SW Legal studies in Business

Groups Had No Standing to Challenge Decision to Reduce Deer Population
Description South Carolina high court upheld the decision of the state Department of Natural Resources to reduce the deer population in a wildlife sanctuary. The decision was based on substantial evidence and the groups opposing the deer kill did not have standing to challenge the decision.
Topic Environmental Law
Key Words Standing; Wildlife Protection
C A S E   S U M M A R Y
Facts Sea Pines is a 5,280 acre private property area on Hilton Head Island designated by the South Carolina legislature as a wildlife sanctuary. Concerned about the large white-tail deer population, a professor of Wildlife Ecology was hired to head a study of the deer population. He recommended that 100 to 200 deer be killed to end the over-population problem. Various environment groups sued to challenge the issuance of permits by the Department of Natural Resources (DNR) to reduce the deer population in the sanctuary. The trial court and court of appeals rejected the challenge; the environmental groups appealed to the state supreme court.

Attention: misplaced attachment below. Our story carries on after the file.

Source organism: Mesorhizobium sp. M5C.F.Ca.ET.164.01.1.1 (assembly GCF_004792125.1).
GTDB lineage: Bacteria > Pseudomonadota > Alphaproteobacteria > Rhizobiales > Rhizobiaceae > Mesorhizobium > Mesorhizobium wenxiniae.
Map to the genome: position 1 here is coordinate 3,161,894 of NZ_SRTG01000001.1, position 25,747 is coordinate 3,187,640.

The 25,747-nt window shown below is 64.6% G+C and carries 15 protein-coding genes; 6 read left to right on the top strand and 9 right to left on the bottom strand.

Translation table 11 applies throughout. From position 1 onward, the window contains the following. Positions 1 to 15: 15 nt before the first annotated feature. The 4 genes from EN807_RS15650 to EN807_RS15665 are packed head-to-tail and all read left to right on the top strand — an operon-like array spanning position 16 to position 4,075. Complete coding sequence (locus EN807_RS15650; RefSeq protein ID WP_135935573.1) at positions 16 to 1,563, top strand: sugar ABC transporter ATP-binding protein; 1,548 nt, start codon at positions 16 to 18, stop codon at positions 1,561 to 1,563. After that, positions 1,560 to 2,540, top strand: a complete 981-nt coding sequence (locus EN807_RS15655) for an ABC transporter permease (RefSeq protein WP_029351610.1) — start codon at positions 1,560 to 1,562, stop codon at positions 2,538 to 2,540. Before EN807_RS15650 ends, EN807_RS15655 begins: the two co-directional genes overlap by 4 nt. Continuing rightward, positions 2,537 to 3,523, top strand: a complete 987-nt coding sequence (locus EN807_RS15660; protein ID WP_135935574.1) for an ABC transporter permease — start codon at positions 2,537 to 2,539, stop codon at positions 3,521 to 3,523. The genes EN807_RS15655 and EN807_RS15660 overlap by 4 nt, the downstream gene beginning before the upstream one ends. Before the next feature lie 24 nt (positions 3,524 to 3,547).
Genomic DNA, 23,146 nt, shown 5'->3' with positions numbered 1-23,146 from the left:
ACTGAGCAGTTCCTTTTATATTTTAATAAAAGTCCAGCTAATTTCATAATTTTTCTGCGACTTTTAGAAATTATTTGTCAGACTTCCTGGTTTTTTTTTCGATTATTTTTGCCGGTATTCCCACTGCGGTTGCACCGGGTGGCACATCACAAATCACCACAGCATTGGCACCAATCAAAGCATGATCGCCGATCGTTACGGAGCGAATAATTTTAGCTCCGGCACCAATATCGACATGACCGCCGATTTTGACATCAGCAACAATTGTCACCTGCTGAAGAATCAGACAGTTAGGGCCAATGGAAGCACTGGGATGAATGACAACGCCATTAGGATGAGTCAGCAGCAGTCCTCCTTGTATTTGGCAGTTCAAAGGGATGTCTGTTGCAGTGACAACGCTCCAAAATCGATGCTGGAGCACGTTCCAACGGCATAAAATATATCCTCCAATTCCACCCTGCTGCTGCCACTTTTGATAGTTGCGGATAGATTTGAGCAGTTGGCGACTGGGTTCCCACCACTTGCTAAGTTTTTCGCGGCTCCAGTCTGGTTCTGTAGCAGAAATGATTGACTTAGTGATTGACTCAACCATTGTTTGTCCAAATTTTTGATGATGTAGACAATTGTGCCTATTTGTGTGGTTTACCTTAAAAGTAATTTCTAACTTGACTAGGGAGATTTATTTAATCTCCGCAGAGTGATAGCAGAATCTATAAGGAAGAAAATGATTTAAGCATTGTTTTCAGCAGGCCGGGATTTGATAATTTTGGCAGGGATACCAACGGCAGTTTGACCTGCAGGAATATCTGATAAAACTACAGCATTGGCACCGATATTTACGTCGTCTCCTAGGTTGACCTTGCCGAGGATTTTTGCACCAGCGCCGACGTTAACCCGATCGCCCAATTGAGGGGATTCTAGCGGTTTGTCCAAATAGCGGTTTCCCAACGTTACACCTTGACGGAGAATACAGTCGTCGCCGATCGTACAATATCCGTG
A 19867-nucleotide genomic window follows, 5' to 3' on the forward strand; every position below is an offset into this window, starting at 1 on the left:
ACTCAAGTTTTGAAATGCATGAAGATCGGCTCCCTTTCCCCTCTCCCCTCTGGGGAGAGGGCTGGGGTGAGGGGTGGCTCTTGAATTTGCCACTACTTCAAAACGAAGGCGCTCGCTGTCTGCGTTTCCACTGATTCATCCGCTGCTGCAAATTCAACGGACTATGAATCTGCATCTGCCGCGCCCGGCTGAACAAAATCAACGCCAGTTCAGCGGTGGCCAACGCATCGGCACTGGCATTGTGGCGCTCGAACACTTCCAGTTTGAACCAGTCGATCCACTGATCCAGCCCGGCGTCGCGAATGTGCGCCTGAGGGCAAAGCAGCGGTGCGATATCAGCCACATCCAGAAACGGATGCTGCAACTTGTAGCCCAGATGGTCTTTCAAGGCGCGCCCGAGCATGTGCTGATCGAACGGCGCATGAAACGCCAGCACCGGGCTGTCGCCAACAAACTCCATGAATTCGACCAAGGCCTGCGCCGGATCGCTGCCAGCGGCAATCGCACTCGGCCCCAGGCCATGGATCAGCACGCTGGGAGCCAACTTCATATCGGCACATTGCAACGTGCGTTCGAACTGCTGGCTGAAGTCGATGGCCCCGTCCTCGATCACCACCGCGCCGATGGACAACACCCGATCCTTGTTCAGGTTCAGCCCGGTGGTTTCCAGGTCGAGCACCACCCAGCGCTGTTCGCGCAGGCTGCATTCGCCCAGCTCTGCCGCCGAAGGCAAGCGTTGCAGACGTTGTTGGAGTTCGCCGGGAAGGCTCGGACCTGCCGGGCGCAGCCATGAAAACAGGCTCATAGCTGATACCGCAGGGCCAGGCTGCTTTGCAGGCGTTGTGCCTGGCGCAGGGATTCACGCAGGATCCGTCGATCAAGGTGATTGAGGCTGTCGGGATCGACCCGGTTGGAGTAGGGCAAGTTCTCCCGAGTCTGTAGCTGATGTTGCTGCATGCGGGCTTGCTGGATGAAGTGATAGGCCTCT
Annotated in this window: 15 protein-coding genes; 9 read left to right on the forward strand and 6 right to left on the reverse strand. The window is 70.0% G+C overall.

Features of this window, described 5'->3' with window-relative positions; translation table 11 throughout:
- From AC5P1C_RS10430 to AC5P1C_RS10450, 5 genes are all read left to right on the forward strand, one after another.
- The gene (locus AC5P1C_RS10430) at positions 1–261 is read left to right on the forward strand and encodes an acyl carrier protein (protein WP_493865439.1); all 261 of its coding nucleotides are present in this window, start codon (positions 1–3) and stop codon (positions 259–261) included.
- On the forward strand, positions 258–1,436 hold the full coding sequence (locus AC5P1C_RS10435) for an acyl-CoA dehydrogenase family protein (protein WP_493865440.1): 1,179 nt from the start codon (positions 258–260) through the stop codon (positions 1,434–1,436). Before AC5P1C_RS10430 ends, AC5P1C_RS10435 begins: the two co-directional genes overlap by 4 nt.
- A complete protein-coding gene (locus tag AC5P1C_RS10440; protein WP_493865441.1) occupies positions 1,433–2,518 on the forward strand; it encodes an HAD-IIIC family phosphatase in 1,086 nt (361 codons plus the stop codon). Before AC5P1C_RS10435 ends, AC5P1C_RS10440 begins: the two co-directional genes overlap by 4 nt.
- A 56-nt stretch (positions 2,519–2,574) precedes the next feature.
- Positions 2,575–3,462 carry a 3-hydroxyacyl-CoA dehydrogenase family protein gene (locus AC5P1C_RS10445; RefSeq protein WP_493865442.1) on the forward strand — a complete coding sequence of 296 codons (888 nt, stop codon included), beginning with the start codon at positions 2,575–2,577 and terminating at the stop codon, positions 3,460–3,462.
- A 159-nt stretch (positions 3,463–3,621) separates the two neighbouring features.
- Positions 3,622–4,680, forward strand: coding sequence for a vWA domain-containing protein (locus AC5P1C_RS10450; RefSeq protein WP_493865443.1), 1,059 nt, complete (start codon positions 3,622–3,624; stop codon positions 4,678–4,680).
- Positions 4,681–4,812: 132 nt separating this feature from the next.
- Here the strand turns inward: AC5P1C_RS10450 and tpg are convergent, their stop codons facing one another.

Affirmed. To have standing, one must have a personal stake in the subject matter of the lawsuit, that is, one must be a real party in interest, not just a nominal or technical interest in the matter. An aesthetic interest in wildlife is a legally protected interest that can provide standing to challenge an injury to that interest. Here, the environmental groups do not have standing to challenge the issuance of permits by the DNR to reduce the deer population because the groups could not allege a particularized harm as a result of the population reduction. There was no evidence that the opportunity to view and enjoy deer would be diminished because there would still be a substantial population. The DNR based its decision under statutory authority to regulate wildlife and on substantial evidence that the reduction in population was the proper decision.

Citation Sea Pines Ass'n. for Protection of Wildlife v. South Carolina Dept. of Natural Resources, - S.E.2d - (2001 WL 823697, Sup. Ct., S.C., 2001)

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